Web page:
King Lear, the dying king who divides his kingdom among his ambitious children. It is a decision that begins a chain reaction of events ending in ruin.

Murdoch is that monarch whose time is coming to an end; he is the king who divides the state among his children. Like Lear, it is his selfish, ego driven decisions that precipitates the ruin of all.

King Murdoch – the Lear of the early twenty-first century – would rather let our planet burn then admit he no longer sets the agenda on the climate debate, nor countenance being wrong.

Rub the sand from your eyes, ask why it has been thrown.

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[A few errors in first draft got through, fixed]

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Graham Lloyd you’ve done it again! Every article requires a mandatory correction

Pretty much anything written by Lloyd on climate needs a correction

As I’ve noted recently, The Australian’s Environment Editor Graham Lloyd has a habit of misrepresenting the work of scientists. He has also shown a fondness for citing the work of cranks.

A few months back he cited  material from  Principa Scientific International. This crank outfit is so extreme that even Christopher Monckton has distanced himself from them. And yet Lloyd believes they are a source of information worthy of a national daily.

Earlier this year The Australian was forced to issue an embarrassing correction after claiming sea level rise was not linked to warming - which it is.

Lloyd shamelessly cherry picks quotes, as this example clearly shows.

So desperate is Lloyd’s attempts to cast doubt on the science, he is now scraping the bottom of the barrel by citing junk “research” in his latest article:

The peer-reviewed research by Qing-Bin Lu, a professor of physics and astronomy, biology and chemistry at Waterloo University, was published in the International Journal of Modern Physics B.

The findings of Professor Lu’s paper – Cosmic-Ray-Driven Reaction and Greenhouse Effect of Halogenated Molecules: Culprits for Atmospheric Ozone Depletion and Global Climate Change – are at odds with the consensus view that climate change is driven by increasing concentrations of CO2 in the atmosphere. Waterloo University said Professor Lu’s research provided “new fundamental understanding of the ozone hole and global climate change”. Critics said it might be “nothing more than coincidental correlation”, but it warranted further study.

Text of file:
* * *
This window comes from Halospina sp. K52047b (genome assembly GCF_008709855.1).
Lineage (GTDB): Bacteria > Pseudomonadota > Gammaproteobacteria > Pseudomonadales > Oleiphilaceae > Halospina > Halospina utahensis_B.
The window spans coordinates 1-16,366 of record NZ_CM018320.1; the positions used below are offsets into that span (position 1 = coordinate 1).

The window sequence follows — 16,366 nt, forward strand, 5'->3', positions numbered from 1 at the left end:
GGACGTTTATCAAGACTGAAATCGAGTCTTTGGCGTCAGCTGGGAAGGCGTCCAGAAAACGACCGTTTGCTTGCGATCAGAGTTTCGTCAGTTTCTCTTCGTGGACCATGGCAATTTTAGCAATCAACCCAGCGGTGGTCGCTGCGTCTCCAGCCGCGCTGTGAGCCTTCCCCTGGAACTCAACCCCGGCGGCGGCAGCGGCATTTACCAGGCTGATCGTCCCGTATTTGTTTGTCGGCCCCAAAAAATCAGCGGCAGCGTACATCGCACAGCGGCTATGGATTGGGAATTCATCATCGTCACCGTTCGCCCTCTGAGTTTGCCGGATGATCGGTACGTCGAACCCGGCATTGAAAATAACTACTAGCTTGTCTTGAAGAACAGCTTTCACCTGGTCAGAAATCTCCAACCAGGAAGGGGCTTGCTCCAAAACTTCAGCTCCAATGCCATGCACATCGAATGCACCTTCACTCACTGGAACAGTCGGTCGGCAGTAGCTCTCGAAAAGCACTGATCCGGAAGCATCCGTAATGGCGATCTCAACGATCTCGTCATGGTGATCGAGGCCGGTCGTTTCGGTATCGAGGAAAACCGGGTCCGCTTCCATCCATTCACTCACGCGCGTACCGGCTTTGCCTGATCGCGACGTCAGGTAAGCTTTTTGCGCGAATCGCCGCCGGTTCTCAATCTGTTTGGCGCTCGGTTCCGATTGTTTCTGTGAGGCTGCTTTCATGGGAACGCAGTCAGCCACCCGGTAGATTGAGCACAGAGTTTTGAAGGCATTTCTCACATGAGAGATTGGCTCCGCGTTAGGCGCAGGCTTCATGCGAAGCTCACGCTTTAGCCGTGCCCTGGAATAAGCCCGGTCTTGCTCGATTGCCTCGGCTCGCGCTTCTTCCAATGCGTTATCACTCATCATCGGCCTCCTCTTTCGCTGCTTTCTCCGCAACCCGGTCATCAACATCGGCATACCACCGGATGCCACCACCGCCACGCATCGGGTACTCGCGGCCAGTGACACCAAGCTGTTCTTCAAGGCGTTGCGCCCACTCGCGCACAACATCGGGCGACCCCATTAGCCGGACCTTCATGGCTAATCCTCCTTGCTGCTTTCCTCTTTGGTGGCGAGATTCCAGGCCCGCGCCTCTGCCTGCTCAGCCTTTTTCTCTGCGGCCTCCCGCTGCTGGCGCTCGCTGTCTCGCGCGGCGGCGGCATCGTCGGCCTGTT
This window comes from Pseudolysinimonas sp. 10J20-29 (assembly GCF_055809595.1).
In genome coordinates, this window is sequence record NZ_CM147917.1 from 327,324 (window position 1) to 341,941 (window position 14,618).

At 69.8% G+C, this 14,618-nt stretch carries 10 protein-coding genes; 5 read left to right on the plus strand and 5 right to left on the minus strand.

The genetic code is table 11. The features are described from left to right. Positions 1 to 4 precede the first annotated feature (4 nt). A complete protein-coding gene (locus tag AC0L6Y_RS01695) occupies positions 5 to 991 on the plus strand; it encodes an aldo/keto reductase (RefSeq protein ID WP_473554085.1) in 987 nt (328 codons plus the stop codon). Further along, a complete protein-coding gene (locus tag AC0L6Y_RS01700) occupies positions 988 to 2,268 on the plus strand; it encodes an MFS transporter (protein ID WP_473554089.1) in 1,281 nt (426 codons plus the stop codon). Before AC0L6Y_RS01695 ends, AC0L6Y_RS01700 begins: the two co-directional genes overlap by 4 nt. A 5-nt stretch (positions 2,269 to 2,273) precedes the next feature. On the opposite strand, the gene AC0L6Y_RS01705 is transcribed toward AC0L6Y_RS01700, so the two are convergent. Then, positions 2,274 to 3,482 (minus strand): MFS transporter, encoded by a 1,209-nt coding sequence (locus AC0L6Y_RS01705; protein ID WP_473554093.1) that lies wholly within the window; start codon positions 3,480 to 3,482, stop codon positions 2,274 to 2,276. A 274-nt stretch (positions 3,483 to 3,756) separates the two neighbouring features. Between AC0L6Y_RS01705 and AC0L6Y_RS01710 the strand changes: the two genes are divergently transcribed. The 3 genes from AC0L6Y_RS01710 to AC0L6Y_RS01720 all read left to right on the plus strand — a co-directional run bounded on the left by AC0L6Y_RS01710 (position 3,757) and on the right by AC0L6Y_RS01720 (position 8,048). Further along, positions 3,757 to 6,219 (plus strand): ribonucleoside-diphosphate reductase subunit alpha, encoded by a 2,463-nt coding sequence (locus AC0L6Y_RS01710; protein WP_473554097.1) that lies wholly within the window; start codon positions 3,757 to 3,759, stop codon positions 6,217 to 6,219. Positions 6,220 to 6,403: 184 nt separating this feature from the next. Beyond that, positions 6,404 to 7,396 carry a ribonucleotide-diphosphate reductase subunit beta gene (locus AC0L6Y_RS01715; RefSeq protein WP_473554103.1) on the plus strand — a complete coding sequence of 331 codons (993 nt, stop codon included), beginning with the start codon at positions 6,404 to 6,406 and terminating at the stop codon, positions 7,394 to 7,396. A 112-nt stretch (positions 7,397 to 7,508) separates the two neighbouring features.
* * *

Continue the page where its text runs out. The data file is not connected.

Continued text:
Chlorofluorocarbons are known to deplete ozone, but conventional thinking is the emission of human-made non-CFC gases such as carbon dioxide had mainly contributed to global warming.

The claim that CFCs (chlorofluorocarbons) are the real culprit behind global warming is a tired, old debunked sceptic myth

The journal, International Journal of Modern Physics B is pretty fringe. Climate Science Watch has already addressed Lu’s paper and notes how he recycles discredited claims.

Still, let’s ponder the implication’s of Lu’s claims. If Lu is correct he has just overturned the scientific paradigm and worthy of a Nobel Prize.

That, or he is a crank with an obsession to prove a discredited theory.

How sad and tawdry.

The Australian has become so partisan on the issue they’re willing to give voice to even the silliest claims.

It seems Lloyd has decided facts and journalistic ethics are for those with a sentimental attachment to reality. 

How sad.

How tawdry.

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Debunking the myths of the anti-Fluoridation movement: spread the word

Tim over at New Anthropocene has put together a list of the more common myths pushed by the anti-fluoridation movement.

Like me, Tim is a keen advocate for good science. If you don’t know his blog, check it out. He has been doing some remarkable work on the anti-fluoridation movement in Australia.

It is a terrific resource that needs to be shared more widely. It is stunning just how familiar all these arguments are.

From creationists, to climate sceptics and those that doubt the effectiveness of the MMR vaccine, there is a common thread linking them - the use of cherry picked facts, anecdotal evidence and confusion over basic science.

This one is my favorite as it is very familiar: Anecdotal evidence is UNSUBSTANTIATED evidence against fluoridated water

Typically the individual states that they (or someone who they know) experienced some symptoms when they were exposed to fluoride and were able to test this but eliminating fluoride exposure to “prove” the case.